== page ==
The numbers: The U.S. economy grew at a soft 1.1% annual pace in the first three months of this year, as declining business investment offset strong consumer spending and pointed to slowing growth.

Wall Street analysts had forecast a 2% increase in gross domestic product, the official scorecard for the economy.

Consumer spending, the main engine of U.S. growth, drove the economy forward in the first quarter. Outlays jumped at a 3.7% clip, the government said Thursday, the biggest increase in almost two years.

Households got little help from businesses, however, and probably can’t expect much in the near future. Companies cut investment and reduced production, shaving 2.3 percentage points off headline GDP.

Rising interest rates and stress in the banking system have hurt business investment while softening sales has forced some companies to lay off workers.

Many economists believe the combination of rising interest rates and still-high inflation will plunge the U.S. into a recession later this year.

“The US economy is unwell, and it’s starting to show,” said chief economist Gregory Daco of EY Parthenon.

Key details: Supported by rising incomes, households boosted spending on durable goods — products meant to last a long time — by a whopping 17% annual pace. Much of the increase reflected a surge in auto sales.

Spending on services such as travel, recreation and health care grew at a modest 2.3% pace.

Businesses were more cautious. They increased spending on structures such as oil rigs and plants, but cut back on equipment. The result was a small 0.4% decline in business fixed investment.

Housing was another sore spot. Higher mortgage rates have choked off sales and construction and caused investment in new housing to fall for eight quarters in a row.

Yet the biggest drag on GDP was from declining levels of inventories or unsold products. The growth in inventories shrank by a whopping $138 billion, the sharpest reversal in two years.

Had inventory levels remained neutral, GDP would have expanded at a frothy 3.4% rate in the first quarter.

Still, weaker inventory growth could be a bad omen for the economy. Higher consumer spending accounted for some of the decline, but companies have also cut production in anticipation of slower sales.

Government spending, meanwhile, rose for the third quarter in a row and also contributed sharply to the increase in first-quarter GDP.

The U.S. trade deficit was little changed in the quarter and had little affect on GDP. Last year the yo-yoing trade deficit caused big swings in GDP.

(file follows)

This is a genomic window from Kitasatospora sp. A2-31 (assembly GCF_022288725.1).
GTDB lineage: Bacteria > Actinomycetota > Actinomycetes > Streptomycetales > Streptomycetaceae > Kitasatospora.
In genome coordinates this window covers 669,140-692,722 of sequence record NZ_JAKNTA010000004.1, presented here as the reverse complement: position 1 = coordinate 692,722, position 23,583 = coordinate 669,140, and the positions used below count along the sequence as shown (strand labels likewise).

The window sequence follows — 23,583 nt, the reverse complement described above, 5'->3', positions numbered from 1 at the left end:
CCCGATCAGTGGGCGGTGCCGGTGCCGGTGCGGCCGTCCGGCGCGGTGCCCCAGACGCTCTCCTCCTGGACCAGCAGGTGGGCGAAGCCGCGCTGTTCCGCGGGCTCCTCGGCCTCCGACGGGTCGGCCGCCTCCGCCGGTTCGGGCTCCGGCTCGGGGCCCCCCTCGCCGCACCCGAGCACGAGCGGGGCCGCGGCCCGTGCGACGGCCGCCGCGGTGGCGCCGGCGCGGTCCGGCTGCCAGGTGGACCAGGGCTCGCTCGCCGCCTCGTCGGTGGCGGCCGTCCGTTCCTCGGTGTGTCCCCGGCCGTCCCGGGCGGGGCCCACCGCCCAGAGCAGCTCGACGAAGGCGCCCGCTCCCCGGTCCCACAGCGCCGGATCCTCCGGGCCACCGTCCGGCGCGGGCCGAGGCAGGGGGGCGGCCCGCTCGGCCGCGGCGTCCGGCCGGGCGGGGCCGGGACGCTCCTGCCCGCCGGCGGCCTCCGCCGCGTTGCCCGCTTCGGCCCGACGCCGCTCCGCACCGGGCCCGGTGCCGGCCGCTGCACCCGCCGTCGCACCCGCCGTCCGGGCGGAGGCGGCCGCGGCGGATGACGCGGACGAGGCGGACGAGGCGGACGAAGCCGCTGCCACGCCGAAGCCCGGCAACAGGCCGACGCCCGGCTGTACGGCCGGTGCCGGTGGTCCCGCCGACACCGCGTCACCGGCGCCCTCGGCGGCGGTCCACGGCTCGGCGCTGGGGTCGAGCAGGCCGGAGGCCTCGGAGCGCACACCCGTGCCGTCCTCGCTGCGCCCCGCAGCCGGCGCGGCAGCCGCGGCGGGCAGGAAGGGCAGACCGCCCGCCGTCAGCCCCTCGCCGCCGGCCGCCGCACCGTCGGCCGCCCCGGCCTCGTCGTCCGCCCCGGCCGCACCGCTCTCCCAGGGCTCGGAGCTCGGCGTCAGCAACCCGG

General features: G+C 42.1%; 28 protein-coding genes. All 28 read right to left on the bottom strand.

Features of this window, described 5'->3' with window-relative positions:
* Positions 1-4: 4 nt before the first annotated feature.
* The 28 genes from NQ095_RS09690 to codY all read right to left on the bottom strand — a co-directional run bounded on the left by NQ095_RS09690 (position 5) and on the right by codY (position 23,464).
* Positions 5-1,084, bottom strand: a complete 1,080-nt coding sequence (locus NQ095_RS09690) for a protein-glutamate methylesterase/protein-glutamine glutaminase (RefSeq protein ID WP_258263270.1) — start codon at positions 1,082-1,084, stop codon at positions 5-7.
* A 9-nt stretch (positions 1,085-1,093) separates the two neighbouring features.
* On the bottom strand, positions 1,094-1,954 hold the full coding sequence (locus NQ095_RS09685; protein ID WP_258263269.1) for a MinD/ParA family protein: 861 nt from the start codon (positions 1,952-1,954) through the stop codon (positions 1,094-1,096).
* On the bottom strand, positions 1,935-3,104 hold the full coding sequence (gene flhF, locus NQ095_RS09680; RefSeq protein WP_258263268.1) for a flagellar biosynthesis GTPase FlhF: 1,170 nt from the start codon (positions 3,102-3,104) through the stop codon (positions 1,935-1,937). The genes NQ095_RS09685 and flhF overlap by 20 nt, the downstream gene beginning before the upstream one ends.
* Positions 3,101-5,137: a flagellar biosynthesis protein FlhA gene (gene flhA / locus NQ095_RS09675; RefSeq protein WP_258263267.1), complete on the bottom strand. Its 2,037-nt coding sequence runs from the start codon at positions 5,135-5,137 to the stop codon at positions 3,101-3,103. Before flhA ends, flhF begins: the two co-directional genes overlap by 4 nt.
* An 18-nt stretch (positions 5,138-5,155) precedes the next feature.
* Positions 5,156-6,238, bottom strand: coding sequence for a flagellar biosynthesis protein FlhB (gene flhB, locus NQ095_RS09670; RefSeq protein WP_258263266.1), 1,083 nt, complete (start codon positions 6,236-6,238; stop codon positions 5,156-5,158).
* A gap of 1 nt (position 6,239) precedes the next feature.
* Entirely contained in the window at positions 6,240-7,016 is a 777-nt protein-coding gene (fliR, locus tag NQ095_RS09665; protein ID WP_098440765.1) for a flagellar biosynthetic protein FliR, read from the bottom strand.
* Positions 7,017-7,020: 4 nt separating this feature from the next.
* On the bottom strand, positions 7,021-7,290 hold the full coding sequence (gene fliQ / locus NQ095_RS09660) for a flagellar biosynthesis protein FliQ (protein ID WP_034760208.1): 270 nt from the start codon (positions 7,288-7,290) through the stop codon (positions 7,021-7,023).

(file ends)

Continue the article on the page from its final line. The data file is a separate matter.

Inflation rose at an annual 4.2% pace in the first quarter, compared to a 3.7% increase in the 2022 fourth quarter.

Stubbornly high inflation has pushed the Federal Reserve to dramatically raise U.S. interest rates to try to slow the economy, a strategy that also raises the risk of recession. Higher borrowing costs reduce consumer and business spending.

The Fed is widely expected to raise its policy interest rate at least one more time this year, most likely next week, according to Wall Street bettors.

GDP is updated twice after the initial results are published to incorporate new information not immediately available. The next update for the first quarter is due a month from now.

Big picture: The economy is still expanding, but it’s stuck between high inflation and rising interest rates.

What’s keeping the U.S. out of recession is steady consumer spending.

Americans are enjoying the strongest jobs market and lowest unemployment rate in decades. And that’s raised incomes and allowed them to buy enough goods and services to stave off a big increase layoffs and resulting downward spiral in the economy.

Most economists don’t think the situation can last, however, if households turn more cautious, sales get weaker and businesses cut more costs by eliminating jobs.

Looking ahead: “As higher interest rates and tighter bank lending standards cut the availability of credit for businesses, we expect employment growth to stall and economic growth to turn negative as the economy enters recession [in the second half] of 2023,” said Nationwide Chief Economist Kathy Bostjancic.